Investment is shifting towards real economy of the country i.e. oil & gas exploration and power sector. According to SBP power sector received US$130.6m during 2008-09 as compared to US$ 70.3m in 2007-08; whereas oil and gas exploration sector attracted as much as US$ 775m in 2008-09 as compared to US$ 634m during 2007-08.

As a matter of fact the global recession has hampered growth in these sectors. However there is a scope for investment growth in oil and gas sector. There is a scramble for oil and gas deposits in the Caspian Sea area and elsewhere in Central Asia, but no foreign energy firm is venturing into Balochistan because of the political trouble and the restiveness in the province.

This problem has reduced potential exploration area in the country. Pakistan has been trying to attract $37-40 billion FDI in the energy sector to offset looming energy shortages as a result of 10% annual increase in energy needs. Development and privatization of energy sector units and oil and gas exploration sector have also been pursued aggressively. There is a dire need to invest in import and supply chain of liquefied natural gas (LNG) in order to fill the gap in energy supply till the proposed pipelines for gas import would be operational.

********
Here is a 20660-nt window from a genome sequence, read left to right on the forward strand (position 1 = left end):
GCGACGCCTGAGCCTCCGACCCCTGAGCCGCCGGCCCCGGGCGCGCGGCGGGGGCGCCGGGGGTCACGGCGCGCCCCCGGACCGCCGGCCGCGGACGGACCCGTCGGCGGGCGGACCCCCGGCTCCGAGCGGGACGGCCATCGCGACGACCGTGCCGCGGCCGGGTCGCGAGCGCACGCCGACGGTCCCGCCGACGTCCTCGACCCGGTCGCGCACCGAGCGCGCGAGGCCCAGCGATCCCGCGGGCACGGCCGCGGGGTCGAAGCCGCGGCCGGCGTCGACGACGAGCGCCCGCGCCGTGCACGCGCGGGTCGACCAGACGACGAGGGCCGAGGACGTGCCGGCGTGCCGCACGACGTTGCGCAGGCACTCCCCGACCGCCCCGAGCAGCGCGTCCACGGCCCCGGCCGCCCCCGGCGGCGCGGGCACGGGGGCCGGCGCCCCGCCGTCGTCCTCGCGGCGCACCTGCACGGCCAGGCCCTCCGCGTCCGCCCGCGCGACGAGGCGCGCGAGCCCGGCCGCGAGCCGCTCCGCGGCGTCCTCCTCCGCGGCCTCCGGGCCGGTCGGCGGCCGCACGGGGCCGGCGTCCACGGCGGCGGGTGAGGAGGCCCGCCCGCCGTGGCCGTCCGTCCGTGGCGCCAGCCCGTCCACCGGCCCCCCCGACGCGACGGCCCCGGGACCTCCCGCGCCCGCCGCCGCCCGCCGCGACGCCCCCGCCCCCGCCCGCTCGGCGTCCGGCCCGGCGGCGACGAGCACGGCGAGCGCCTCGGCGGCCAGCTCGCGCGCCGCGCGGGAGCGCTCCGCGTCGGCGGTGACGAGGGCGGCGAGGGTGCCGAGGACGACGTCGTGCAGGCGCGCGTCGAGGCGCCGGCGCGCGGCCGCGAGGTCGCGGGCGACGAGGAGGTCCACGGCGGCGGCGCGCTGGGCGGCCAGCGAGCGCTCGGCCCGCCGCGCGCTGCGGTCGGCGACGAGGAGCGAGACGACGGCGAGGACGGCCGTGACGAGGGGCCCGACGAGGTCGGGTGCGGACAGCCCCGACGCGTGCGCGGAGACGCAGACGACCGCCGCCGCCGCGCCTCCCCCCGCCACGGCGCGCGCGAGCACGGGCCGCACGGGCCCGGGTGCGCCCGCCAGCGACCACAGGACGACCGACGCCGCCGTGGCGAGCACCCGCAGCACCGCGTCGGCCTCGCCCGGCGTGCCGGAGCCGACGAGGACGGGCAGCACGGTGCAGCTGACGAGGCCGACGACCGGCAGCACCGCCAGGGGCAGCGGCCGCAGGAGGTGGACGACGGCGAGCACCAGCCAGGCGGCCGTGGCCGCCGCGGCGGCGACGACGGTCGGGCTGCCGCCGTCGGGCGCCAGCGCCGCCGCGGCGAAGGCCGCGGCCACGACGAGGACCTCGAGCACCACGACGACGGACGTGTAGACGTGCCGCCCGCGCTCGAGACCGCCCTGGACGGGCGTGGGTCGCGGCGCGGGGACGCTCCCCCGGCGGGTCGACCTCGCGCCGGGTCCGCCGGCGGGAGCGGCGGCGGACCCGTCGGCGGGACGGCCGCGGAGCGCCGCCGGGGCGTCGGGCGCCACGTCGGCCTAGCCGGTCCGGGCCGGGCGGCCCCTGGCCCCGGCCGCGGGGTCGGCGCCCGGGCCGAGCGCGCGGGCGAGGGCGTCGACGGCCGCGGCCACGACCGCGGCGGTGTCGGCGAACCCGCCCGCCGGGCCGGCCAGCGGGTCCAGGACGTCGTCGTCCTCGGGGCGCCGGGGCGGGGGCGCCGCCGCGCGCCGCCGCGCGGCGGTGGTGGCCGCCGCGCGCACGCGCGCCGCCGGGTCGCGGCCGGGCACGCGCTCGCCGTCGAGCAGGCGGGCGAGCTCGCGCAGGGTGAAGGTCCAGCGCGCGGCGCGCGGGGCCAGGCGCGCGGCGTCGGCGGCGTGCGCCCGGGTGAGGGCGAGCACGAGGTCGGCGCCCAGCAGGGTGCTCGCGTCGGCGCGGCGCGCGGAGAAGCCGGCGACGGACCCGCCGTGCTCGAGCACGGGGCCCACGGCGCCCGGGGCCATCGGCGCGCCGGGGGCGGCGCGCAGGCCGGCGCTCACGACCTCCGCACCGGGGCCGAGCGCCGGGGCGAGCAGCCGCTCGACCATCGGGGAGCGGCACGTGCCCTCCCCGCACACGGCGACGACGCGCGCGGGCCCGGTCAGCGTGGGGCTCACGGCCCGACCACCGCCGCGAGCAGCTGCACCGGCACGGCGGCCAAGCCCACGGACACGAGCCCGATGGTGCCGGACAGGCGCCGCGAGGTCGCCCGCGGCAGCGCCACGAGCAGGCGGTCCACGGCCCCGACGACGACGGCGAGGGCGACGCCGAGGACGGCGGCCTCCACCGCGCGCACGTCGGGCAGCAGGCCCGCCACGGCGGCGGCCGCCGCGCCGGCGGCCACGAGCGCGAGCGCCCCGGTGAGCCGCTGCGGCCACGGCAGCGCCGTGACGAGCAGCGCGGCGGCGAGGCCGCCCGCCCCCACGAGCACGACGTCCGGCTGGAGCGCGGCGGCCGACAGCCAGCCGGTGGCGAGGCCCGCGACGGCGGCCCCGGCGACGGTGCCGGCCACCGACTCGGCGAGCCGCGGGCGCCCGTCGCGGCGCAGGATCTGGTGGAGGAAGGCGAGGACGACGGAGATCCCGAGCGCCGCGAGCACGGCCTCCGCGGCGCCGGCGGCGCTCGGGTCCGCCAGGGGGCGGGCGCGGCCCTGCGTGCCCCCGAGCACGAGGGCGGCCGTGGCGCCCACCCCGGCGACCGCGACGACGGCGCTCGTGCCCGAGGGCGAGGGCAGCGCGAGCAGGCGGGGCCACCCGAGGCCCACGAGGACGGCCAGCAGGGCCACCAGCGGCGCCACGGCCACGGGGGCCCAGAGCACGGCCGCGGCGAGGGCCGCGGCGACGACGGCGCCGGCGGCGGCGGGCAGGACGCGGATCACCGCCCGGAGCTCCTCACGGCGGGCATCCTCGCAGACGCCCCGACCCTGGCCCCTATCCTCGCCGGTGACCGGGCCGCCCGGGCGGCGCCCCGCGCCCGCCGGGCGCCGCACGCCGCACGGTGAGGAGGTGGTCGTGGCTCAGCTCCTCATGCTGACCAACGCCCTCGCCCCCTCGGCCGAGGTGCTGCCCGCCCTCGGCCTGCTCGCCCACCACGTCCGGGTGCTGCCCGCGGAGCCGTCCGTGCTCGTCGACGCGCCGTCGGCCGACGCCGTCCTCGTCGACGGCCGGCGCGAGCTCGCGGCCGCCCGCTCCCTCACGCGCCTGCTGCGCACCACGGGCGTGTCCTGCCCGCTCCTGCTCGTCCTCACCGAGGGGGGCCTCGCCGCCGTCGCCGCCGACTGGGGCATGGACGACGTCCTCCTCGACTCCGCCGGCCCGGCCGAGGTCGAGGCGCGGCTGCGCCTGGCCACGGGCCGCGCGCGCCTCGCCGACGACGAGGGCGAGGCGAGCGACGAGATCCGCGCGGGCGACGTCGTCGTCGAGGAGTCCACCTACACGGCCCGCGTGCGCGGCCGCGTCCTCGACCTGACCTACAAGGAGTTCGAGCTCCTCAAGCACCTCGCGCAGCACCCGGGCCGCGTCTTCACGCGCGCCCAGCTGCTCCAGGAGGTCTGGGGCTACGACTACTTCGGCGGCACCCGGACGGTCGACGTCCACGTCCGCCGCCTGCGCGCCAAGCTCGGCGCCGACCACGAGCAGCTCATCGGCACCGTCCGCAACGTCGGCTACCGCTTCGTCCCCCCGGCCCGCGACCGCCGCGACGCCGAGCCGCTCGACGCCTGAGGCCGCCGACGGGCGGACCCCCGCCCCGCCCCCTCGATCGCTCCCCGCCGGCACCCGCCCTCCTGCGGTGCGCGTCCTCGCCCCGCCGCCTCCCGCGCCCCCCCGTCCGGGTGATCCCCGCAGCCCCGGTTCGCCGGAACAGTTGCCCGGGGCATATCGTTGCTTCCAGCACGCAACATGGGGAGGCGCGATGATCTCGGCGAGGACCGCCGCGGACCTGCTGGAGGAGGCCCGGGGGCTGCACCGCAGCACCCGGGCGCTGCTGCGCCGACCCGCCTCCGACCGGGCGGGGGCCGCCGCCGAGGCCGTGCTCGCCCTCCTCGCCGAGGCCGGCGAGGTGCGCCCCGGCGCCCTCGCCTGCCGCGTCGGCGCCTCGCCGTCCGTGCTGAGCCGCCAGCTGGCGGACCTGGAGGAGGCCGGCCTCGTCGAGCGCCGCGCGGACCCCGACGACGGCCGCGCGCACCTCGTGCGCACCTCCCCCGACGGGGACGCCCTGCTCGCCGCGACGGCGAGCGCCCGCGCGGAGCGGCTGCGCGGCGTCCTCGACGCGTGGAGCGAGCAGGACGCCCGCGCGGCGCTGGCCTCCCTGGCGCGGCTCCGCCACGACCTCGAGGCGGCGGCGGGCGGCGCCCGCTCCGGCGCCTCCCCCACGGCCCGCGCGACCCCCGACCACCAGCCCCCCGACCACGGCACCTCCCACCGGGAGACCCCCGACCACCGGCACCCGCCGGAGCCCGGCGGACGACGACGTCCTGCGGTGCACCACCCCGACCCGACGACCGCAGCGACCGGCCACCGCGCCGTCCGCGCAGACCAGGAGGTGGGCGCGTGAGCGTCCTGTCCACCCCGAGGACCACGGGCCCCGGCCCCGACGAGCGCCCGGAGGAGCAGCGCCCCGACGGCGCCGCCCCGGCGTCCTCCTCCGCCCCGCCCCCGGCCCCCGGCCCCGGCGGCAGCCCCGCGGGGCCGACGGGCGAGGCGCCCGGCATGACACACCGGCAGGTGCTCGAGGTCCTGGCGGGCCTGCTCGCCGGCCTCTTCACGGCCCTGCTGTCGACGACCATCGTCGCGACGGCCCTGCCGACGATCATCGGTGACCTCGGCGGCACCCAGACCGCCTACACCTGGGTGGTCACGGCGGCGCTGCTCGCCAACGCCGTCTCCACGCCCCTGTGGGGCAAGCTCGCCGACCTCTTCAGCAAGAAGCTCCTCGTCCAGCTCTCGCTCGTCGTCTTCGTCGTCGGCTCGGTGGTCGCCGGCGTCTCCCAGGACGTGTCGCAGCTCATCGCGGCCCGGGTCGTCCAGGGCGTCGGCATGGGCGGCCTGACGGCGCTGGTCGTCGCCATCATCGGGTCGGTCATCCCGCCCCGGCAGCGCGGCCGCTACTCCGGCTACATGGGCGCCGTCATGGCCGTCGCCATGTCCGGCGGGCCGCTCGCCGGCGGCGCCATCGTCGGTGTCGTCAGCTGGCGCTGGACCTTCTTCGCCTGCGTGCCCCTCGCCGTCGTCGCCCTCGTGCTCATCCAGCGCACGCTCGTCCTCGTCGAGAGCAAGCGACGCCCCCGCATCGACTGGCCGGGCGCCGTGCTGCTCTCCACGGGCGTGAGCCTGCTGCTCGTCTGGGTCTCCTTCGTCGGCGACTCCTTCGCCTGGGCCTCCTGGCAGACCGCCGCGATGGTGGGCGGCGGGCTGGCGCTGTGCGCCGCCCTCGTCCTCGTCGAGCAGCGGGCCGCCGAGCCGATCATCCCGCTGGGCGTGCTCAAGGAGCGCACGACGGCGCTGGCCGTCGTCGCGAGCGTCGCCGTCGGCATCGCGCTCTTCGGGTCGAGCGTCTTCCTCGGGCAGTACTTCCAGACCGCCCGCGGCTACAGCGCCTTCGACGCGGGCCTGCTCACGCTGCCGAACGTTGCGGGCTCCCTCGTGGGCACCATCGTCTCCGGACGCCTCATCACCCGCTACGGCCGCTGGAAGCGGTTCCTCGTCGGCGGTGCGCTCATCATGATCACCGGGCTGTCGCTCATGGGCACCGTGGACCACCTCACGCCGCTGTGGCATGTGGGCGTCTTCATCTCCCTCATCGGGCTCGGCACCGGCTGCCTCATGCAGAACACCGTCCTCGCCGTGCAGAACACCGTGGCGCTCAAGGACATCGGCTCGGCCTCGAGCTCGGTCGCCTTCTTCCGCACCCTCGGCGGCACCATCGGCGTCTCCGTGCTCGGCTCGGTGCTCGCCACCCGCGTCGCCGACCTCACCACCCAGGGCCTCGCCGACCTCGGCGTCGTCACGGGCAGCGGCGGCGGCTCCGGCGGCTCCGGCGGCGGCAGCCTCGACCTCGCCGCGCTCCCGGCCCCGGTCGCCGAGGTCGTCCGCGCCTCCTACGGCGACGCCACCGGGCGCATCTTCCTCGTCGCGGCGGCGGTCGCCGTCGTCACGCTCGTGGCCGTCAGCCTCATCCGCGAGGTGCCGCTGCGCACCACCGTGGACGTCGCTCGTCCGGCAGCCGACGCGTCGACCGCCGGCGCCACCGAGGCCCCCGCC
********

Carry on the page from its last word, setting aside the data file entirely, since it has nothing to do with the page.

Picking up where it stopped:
It is inevitable to mobilize international investors for $7 billion Iran-Pakistan-India gas pipeline, $5 billion Turkmenistan-Pakistan-India gas pipeline and $8 billion Qatar-Pakistan-India gas pipeline. Similarly we need to seek about $8 billion investment for generating over 32,000MW of hydroelectric power to increase the share of indigenous resources in the overall electricity production. Coal projects are also in pipeline for foreign investors along with thermal power plants to plug the shortfall on war footing.